Israel’s Dark Future


Max Fisher in Vox (Ahmad Gharabli/AFP/Getty Images):

Netanyahu's reelection merely reflected trends that have been building in Israel for years: a growing and increasingly extreme political right, a resistance or outright hostility toward peace, a willingness to forgo international acceptance, and even a certain hesitation toward the more difficult aspects of democracy.

“Israel is galloping toward an anti-democratic, bi-national future saturated with hatred and racism,” the Israeli columnist Ravit Hecht wrote in Ha'aretz in March.

And that gets to what makes this all so troubling: even if Israelis oppose this end result, and highly prize their democracy and international acceptance, the choices that they are making as a nation, over and over, point increasingly in that direction.

Israelis cannot say they were not warned, nor that warnings have come only from liberals and peaceniks. The alarm that Ben Gurion sounded in 1967 has gone off many times before and since.

“[Even] after the formation of a Jewish majority, a considerable Arab population will always remain in Palestine,” Jabotinsky, the early Zionist leader whose ideas inform today's Israeli right, wrote in the years before Palestine had become Israel and Palestine. “If things fare badly for this group of inhabitants then things will fare badly for the entire country. The political, economic and cultural welfare of the Arabs will thus always remain one of the main conditions for the well-being of the Land of Israel.”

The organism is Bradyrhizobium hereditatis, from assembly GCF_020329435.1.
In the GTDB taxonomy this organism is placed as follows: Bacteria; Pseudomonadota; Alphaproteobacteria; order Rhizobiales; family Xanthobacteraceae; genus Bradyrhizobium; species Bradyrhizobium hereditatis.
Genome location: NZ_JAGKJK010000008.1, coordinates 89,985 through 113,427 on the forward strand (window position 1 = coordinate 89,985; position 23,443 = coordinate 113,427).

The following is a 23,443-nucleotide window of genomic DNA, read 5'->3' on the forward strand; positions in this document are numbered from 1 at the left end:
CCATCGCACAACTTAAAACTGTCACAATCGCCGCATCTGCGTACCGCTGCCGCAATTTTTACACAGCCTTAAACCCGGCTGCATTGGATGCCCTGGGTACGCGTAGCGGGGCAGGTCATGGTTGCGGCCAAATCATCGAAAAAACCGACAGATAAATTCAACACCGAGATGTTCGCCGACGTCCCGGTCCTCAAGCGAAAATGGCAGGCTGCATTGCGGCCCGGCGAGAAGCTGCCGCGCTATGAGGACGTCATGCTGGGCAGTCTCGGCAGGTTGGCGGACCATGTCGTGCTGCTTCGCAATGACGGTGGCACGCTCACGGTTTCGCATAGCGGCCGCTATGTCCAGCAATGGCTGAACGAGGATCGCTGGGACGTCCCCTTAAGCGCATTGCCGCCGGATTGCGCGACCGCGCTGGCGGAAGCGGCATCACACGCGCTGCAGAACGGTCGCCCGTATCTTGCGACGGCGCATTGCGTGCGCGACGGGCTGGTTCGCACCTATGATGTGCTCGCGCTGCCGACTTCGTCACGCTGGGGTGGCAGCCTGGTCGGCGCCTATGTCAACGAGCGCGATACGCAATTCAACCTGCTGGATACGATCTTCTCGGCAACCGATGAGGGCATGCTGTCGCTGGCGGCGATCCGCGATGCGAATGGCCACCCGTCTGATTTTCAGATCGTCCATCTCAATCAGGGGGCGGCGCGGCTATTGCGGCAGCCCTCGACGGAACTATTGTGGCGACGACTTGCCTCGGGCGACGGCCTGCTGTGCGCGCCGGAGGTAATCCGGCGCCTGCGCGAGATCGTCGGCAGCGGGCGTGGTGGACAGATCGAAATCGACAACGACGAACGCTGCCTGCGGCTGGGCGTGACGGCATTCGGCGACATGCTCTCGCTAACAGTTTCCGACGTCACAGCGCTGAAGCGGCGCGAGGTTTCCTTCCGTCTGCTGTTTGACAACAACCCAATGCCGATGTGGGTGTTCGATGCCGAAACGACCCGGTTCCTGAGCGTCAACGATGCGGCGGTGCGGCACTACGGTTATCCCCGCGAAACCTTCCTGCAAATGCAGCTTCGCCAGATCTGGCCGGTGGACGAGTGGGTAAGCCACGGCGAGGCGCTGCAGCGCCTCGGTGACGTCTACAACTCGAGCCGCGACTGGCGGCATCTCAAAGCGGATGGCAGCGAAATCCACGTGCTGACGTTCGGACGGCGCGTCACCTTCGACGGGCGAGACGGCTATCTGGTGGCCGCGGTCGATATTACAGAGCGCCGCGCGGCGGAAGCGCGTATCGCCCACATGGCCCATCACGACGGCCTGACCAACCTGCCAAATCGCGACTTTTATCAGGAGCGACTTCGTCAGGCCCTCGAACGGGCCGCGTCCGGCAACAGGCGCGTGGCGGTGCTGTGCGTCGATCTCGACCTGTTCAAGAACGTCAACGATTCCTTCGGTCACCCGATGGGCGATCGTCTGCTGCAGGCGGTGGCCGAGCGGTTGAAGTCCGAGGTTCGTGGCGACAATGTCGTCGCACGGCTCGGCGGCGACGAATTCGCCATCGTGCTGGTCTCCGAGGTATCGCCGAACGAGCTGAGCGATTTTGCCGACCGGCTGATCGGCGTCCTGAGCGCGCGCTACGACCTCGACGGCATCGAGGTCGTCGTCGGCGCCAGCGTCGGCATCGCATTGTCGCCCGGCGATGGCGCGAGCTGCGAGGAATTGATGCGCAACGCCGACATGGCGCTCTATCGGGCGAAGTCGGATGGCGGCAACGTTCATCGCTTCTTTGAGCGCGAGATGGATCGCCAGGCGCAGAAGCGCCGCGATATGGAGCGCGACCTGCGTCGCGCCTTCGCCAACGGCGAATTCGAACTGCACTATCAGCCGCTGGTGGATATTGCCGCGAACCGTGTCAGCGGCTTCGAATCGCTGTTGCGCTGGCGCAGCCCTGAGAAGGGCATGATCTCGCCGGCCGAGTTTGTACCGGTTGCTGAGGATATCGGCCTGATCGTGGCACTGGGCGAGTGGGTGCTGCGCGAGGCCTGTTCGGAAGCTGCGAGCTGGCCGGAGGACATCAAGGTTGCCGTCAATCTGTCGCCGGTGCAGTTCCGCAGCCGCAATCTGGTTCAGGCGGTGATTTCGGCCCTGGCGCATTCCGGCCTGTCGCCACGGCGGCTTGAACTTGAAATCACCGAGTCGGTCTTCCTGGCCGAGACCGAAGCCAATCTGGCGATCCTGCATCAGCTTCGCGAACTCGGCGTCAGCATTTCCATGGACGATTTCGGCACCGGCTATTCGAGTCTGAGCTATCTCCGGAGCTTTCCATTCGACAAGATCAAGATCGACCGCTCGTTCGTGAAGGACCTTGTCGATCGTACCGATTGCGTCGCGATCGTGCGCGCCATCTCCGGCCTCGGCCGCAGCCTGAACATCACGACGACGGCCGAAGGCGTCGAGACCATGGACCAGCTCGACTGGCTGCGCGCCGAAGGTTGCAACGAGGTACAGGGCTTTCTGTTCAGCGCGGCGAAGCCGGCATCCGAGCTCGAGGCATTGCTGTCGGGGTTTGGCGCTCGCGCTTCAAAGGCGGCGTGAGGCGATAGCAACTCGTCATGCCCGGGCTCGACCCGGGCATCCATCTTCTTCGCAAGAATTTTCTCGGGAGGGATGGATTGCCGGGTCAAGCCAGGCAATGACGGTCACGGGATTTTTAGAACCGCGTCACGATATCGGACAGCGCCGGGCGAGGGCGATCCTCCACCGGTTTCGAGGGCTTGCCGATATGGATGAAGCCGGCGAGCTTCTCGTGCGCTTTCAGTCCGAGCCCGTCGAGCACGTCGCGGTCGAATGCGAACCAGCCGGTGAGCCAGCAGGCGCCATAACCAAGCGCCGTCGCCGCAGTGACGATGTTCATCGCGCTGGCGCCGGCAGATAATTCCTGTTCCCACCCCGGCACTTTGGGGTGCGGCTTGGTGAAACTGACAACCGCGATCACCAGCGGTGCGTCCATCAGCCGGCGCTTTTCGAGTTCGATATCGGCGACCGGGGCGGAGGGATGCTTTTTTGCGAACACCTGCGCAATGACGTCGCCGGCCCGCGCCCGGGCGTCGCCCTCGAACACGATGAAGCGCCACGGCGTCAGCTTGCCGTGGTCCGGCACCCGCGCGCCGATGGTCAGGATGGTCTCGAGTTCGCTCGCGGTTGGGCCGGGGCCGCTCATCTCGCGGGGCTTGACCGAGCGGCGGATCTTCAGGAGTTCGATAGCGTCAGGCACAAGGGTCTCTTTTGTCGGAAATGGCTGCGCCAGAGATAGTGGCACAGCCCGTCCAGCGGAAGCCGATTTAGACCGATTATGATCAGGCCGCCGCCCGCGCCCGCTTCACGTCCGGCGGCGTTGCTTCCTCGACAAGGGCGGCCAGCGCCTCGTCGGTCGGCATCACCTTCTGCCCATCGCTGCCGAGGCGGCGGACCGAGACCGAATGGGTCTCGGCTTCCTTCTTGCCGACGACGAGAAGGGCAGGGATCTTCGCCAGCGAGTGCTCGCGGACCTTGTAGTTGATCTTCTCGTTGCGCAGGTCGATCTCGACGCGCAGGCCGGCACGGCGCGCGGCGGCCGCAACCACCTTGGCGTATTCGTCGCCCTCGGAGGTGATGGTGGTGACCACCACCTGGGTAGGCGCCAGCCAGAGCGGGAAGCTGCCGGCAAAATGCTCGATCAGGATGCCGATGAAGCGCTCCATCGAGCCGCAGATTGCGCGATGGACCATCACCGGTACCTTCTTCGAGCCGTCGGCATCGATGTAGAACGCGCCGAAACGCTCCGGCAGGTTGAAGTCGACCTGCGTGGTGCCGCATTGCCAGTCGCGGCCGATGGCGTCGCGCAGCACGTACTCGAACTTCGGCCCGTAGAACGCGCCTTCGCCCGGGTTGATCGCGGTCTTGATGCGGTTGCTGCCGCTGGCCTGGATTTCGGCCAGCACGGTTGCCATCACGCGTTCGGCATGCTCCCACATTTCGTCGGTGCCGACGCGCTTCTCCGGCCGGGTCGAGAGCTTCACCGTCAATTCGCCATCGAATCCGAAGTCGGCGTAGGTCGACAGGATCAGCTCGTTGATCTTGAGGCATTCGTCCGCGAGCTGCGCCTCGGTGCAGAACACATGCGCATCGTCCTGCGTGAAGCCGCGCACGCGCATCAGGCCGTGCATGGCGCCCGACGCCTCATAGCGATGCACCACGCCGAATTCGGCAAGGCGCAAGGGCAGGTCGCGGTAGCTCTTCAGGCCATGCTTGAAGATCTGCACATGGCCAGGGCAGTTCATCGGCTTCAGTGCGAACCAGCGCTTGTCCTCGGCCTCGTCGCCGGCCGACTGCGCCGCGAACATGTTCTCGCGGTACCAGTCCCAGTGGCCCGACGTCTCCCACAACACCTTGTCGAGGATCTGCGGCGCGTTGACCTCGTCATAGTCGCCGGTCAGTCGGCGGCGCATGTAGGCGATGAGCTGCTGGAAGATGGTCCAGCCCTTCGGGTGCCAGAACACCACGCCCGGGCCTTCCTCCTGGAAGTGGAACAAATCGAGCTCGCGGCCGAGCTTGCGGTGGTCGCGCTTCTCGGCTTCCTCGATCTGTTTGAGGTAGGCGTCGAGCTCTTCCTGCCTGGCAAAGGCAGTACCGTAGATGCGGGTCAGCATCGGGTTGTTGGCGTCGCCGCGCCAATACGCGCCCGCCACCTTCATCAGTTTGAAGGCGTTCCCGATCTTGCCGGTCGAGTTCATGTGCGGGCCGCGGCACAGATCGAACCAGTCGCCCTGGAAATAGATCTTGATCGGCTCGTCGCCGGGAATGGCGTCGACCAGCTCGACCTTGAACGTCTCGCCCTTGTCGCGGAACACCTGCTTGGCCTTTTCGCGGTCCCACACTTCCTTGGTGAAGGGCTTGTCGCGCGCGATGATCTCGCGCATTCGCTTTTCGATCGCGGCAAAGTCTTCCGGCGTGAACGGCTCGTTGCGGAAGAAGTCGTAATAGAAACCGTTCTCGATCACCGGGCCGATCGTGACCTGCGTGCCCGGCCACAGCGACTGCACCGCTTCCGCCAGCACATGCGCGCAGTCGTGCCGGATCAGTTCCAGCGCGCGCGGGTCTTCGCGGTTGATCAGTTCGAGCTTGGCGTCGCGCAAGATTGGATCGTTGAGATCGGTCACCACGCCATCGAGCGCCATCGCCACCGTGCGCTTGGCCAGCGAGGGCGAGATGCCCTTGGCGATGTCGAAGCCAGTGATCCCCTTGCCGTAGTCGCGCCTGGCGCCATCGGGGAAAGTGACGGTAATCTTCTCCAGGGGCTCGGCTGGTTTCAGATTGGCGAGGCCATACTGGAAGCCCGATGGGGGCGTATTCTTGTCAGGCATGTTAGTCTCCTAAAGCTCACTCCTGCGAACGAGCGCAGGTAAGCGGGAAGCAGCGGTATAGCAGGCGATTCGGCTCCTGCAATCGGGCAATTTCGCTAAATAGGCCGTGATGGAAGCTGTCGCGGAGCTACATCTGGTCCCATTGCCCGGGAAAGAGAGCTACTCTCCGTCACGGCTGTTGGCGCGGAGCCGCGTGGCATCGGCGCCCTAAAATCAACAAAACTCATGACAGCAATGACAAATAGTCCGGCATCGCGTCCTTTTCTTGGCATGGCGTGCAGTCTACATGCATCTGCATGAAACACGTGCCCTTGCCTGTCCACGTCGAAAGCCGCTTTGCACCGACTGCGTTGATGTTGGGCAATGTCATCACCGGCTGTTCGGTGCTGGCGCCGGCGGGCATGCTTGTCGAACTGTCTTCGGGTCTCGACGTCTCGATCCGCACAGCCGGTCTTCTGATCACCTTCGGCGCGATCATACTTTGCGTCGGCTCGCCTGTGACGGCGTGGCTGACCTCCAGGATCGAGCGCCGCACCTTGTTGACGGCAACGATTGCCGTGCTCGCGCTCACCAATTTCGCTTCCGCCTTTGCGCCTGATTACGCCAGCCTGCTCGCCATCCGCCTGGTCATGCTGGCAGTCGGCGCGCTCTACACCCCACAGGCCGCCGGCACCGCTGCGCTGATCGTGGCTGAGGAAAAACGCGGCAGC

Yuval Dishkin, the former head of Israel's shadowy internal security service Shin Bet, warned in 2013 that unless Israel could find peace the Palestinians, and soon, “we will certainly cross the point of no return, after which we will be left with one state from the river to the sea for two peoples. The consequences of such a state for our national identity, our security, our ability to maintain a worthy, democratic state, our moral fiber as a society, and our place in the family of nations would be far-reaching.”

Israel's unwillingness or inability to reconcile its Jewish identity with its democratic ideals, or to reconcile its military occupation of Palestinians with its place in the international community, puts the nation as it exists now at real risk.

More here.